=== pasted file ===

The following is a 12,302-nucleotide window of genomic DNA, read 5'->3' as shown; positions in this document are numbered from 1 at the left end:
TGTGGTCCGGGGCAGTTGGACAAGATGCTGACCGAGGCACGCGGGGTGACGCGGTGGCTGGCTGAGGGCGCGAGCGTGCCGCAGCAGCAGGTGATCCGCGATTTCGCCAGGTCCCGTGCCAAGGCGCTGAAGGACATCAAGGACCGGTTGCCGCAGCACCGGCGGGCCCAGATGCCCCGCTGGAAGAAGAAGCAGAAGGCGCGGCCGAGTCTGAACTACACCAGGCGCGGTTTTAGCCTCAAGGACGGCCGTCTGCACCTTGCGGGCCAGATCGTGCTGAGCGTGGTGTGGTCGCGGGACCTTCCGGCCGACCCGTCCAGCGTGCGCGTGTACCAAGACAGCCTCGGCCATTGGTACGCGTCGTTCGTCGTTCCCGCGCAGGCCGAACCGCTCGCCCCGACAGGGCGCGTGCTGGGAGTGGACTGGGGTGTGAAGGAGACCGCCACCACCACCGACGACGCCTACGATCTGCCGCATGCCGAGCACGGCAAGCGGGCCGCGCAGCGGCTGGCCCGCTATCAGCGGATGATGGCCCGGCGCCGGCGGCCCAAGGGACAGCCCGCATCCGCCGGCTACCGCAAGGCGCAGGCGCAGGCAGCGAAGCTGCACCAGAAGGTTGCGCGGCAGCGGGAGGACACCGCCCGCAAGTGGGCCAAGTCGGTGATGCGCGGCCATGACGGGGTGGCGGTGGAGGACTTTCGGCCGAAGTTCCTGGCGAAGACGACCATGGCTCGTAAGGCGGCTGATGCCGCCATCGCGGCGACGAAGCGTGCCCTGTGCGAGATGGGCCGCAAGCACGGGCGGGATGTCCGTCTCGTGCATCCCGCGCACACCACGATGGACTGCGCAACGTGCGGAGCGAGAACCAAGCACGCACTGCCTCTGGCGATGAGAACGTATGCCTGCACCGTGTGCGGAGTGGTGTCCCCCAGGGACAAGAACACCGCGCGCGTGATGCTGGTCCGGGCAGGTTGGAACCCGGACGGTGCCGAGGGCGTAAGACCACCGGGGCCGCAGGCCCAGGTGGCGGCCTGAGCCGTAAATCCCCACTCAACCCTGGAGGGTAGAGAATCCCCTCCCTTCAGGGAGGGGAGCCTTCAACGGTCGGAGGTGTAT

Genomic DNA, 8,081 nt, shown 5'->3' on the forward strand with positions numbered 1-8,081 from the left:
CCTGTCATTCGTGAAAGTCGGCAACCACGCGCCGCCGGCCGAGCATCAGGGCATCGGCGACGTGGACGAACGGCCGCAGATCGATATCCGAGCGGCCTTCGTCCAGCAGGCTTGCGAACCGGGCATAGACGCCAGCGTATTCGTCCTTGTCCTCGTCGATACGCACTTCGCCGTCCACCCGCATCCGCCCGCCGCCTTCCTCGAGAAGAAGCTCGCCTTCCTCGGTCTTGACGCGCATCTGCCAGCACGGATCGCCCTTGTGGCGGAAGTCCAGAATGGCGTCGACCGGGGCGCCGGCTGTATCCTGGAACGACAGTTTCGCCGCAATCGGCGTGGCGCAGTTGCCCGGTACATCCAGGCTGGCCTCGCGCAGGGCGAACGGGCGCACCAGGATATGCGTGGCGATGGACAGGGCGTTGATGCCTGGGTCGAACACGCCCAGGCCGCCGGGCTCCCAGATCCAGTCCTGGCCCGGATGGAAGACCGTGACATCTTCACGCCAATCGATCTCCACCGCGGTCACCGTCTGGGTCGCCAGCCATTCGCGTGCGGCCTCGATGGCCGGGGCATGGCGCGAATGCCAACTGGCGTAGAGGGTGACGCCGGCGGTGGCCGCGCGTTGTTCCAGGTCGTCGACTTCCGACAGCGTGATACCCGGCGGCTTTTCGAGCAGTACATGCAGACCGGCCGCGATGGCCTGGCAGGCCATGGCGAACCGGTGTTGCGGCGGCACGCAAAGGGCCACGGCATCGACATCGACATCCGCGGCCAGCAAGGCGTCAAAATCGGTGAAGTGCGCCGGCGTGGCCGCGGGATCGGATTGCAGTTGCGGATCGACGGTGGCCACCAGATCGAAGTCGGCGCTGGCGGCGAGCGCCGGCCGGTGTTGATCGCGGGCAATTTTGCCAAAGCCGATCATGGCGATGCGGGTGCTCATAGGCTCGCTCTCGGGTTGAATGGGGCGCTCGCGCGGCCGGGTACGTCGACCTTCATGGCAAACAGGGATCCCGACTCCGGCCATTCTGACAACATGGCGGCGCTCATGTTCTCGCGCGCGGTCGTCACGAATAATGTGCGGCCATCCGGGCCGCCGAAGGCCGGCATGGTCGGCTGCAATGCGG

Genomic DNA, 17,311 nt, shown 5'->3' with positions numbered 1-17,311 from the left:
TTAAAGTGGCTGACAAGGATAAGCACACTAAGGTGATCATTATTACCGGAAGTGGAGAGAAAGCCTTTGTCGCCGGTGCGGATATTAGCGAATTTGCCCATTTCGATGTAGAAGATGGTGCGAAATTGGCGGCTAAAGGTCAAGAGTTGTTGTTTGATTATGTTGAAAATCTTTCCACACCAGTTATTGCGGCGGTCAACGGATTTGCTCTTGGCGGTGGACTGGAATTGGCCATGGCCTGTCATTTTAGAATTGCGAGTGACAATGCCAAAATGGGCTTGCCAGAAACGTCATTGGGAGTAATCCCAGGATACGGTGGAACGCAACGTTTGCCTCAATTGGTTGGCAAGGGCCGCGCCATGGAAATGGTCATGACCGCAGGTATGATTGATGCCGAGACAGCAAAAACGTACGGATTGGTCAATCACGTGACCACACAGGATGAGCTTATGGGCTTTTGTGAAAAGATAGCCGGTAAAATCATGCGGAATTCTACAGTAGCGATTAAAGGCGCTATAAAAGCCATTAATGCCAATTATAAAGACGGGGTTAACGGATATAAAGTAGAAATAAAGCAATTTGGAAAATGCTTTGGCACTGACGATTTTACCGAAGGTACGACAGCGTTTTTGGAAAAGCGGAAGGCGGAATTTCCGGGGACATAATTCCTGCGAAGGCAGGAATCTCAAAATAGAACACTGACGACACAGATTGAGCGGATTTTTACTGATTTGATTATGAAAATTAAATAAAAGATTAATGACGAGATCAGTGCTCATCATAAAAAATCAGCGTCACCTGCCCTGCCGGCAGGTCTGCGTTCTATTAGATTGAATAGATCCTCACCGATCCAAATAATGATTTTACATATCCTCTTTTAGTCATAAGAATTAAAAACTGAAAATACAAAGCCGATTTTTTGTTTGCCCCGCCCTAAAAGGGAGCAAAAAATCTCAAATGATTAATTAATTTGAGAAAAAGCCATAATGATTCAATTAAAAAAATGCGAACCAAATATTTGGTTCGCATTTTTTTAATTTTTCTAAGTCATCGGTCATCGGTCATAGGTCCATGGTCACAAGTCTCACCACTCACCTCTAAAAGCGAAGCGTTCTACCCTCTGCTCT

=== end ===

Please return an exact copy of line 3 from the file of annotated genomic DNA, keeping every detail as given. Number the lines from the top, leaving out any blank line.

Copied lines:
Genomic DNA, 8,081 nt, shown 5'->3' on the forward strand with positions numbered 1-8,081 from the left: